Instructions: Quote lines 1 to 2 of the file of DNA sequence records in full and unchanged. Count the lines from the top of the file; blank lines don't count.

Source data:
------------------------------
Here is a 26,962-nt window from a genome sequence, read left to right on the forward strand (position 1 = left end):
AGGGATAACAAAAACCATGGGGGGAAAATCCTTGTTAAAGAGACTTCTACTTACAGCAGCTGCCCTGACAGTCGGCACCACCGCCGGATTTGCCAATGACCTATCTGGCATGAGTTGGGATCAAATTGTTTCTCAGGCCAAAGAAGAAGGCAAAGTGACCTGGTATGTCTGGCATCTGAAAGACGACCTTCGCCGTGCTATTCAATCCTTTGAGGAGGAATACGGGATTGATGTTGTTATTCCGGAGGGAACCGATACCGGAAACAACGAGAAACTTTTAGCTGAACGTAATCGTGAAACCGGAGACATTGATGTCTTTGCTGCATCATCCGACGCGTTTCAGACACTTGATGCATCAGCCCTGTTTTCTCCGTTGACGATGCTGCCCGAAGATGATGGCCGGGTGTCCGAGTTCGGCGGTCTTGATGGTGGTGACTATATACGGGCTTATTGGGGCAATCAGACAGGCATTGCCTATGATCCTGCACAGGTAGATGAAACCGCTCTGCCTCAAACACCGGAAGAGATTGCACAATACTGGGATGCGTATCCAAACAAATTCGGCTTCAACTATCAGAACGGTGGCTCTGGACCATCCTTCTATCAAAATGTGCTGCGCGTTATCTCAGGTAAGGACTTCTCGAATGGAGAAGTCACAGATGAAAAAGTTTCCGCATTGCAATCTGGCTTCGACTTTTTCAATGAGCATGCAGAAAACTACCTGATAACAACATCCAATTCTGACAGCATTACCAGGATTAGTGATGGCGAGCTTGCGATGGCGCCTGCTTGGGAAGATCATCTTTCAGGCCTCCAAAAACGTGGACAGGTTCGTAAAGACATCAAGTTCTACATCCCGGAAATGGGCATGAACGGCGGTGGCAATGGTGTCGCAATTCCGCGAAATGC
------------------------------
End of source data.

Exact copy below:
Here is a 26,962-nt window from a genome sequence, read left to right on the forward strand (position 1 = left end):
AGGGATAACAAAAACCATGGGGGGAAAATCCTTGTTAAAGAGACTTCTACTTACAGCAGCTGCCCTGACAGTCGGCACCACCGCCGGATTTGCCAATGACCTATCTGGCATGAGTTGGGATCAAATTGTTTCTCAGGCCAAAGAAGAAGGCAAAGTGACCTGGTATGTCTGGCATCTGAAAGACGACCTTCGCCGTGCTATTCAATCCTTTGAGGAGGAATACGGGATTGATGTTGTTATTCCGGAGGGAACCGATACCGGAAACAACGAGAAACTTTTAGCTGAACGTAATCGTGAAACCGGAGACATTGATGTCTTTGCTGCATCATCCGACGCGTTTCAGACACTTGATGCATCAGCCCTGTTTTCTCCGTTGACGATGCTGCCCGAAGATGATGGCCGGGTGTCCGAGTTCGGCGGTCTTGATGGTGGTGACTATATACGGGCTTATTGGGGCAATCAGACAGGCATTGCCTATGATCCTGCACAGGTAGATGAAACCGCTCTGCCTCAAACACCGGAAGAGATTGCACAATACTGGGATGCGTATCCAAACAAATTCGGCTTCAACTATCAGAACGGTGGCTCTGGACCATCCTTCTATCAAAATGTGCTGCGCGTTATCTCAGGTAAGGACTTCTCGAATGGAGAAGTCACAGATGAAAAAGTTTCCGCATTGCAATCTGGCTTCGACTTTTTCAATGAGCATGCAGAAAACTACCTGATAACAACATCCAATTCTGACAGCATTACCAGGATTAGTGATGGCGAGCTTGCGATGGCGCCTGCTTGGGAAGATCATCTTTCAGGCCTCCAAAAACGTGGACAGGTTCGTAAAGACATCAAGTTCTACATCCCGGAAATGGGCATGAACGGCGGTGGCAATGGTGTCGCAATTCCGCGAAATGC